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As I was catching up on my post-election reading this morning, I took a second look at last week’s wrapup analysis of the money in the elections by the Center for Responsive Politics. One list in particular caught my eye – the one that showed the 38 races where the losing candidate spent more money than the winner.

On that list, with the lowest spending of any incumbent who lost, was Jim Leach (R-Iowa), a moderate Republican with 30 years in the House of Representatives. It was the first time I’d actually realized that Leach lost on November 7 – there were so many others, his face got lost in the crowd.

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Winners and Losers

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Now that the dust has nearly settled from Tuesday’s election, it’s time to calculate winners and losers among the nation’s biggest blocs of political donors. I’ve been looking over the numbers at the Center for Responsive Politics’ Open Secrets website – specifically the chart showing the 20 biggest industry donors to this year’s campaign.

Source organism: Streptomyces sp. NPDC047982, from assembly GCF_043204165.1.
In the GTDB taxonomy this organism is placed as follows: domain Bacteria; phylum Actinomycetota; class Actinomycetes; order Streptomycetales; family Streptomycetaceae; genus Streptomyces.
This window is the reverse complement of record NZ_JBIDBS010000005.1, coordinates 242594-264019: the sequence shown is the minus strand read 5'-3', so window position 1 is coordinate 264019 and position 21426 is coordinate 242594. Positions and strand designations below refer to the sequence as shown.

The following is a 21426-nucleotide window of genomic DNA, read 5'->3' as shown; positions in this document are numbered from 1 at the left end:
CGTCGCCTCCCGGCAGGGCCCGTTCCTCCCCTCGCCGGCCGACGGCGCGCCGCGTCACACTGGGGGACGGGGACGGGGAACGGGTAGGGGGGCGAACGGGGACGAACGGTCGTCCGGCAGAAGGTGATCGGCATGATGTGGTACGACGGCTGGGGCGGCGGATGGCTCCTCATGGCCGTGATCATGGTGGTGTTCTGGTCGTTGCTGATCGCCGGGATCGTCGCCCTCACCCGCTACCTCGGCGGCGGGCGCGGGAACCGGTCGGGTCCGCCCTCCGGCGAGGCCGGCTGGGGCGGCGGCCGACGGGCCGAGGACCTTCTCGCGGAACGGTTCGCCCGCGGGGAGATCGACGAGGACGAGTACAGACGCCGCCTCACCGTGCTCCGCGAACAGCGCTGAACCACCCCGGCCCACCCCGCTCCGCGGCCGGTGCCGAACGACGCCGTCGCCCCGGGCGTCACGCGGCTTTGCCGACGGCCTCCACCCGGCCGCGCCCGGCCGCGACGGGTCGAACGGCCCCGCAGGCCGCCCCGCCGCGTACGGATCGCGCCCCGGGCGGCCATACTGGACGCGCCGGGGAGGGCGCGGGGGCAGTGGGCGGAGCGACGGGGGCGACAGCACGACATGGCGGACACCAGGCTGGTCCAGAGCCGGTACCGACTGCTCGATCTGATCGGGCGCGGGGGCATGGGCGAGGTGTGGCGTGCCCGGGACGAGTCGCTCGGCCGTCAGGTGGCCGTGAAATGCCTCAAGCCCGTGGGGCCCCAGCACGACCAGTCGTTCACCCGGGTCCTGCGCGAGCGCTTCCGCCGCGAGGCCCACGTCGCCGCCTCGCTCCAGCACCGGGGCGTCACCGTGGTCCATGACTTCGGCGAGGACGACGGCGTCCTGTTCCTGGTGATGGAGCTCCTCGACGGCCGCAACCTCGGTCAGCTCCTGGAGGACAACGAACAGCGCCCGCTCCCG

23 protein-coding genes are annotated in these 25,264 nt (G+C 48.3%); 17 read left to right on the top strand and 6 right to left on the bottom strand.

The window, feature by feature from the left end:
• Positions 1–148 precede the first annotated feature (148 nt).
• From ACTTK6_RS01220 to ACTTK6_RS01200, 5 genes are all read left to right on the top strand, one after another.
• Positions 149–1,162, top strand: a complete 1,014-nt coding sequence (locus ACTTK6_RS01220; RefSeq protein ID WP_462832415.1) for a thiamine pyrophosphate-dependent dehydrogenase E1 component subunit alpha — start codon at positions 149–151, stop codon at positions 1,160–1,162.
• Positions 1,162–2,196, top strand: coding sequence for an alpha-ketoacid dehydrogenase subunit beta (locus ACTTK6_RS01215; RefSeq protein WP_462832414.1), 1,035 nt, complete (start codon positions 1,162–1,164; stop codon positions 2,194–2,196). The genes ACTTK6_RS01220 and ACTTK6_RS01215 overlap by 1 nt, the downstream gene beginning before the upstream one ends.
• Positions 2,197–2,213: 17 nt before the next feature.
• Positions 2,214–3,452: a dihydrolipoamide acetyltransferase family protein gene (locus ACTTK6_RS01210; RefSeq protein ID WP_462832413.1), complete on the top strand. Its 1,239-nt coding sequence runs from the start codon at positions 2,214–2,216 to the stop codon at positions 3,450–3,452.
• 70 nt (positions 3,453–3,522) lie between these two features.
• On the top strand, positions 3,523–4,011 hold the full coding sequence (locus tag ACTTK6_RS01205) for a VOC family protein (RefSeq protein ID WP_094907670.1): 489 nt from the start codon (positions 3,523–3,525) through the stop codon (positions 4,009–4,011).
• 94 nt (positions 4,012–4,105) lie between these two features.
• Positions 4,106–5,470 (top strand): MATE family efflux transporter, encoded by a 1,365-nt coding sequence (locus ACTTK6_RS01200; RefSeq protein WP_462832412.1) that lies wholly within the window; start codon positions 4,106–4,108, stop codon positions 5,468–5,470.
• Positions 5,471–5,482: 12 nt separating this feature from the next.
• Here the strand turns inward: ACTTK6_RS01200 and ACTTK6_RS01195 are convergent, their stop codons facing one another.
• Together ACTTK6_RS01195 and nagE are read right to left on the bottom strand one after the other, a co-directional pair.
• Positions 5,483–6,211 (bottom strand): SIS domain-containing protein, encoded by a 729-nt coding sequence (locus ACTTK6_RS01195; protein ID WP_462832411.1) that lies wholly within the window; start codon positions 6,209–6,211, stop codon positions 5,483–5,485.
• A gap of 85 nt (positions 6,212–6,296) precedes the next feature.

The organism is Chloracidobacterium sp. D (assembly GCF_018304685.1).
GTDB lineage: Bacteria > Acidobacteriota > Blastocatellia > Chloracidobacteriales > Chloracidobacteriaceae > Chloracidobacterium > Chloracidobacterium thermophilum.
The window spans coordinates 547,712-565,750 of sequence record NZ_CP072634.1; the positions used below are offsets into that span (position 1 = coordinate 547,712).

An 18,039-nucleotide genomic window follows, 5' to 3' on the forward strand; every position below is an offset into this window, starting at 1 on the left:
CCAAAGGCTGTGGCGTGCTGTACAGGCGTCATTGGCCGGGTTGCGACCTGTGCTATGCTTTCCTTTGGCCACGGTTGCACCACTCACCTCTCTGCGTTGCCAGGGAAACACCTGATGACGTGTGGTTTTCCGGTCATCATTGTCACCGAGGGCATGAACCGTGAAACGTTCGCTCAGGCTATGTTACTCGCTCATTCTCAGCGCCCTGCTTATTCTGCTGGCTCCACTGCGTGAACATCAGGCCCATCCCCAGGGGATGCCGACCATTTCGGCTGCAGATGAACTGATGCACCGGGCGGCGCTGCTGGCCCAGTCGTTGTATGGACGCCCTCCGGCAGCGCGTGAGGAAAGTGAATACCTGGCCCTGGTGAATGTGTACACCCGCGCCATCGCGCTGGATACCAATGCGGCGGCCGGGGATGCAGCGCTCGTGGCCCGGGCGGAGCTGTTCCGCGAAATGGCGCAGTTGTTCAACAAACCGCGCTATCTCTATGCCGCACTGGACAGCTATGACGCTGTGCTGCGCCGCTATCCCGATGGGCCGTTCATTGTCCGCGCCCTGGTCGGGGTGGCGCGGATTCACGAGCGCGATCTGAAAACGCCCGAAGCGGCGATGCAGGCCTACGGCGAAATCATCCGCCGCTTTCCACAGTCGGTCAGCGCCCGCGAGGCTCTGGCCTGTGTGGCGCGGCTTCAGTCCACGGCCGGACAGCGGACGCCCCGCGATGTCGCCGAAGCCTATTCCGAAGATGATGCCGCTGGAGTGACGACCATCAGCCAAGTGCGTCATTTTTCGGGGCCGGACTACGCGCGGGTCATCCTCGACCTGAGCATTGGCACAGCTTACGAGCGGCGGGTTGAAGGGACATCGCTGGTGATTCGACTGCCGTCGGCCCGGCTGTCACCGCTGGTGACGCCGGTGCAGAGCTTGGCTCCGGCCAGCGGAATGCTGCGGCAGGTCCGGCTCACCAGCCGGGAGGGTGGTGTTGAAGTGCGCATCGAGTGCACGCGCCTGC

“Industry,” I should point out, is a term of art on the CRP website. It includes not just familiar industries from the business world, but other categories of political donors from the labor and ideological worlds as well. “Interest groups” is probably a better way to think of it.

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Echoes from Route 50

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Last night, as I sat watching all the noisy commentary and banter of election night, I kept hearing echoes – faint, but familiar. They weren’t coming from the reporters or the pundits, but from the numbers themselves – especially when the election map turned to middle-of-the-country places like Missouri, Indiana, Ohio and Kansas.

What was coming back to me, as the numbers rolled in, were the comments I’d heard during the spring of 2005, when I spent 50 days on the road talking politics with people who live along US Route 50. That highway slices through the heart of the nation, from Maryland to California. I figured if I spent some time with people who live along that road, I’d understand more about why people vote the way they do.

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Will the Levees Hold?

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Rain is on my mind these days. Out here on the Oregon coast the seasons abruptly changed last week. We moved from the brisk and sunny days of Septober to the onset of the annual rains. The first wind warning of the season is now upon us. Soon the rain will be slicing down in horizontal sheets, like it often does out here from November to April.

All of which brings to mind, on this election eve, thoughts of Hurricane Katrina. In fact, tomorrow’s election – in the face of a Class IV political hurricane – raises the question that bedeviled New Orleans last summer: will the levees hold?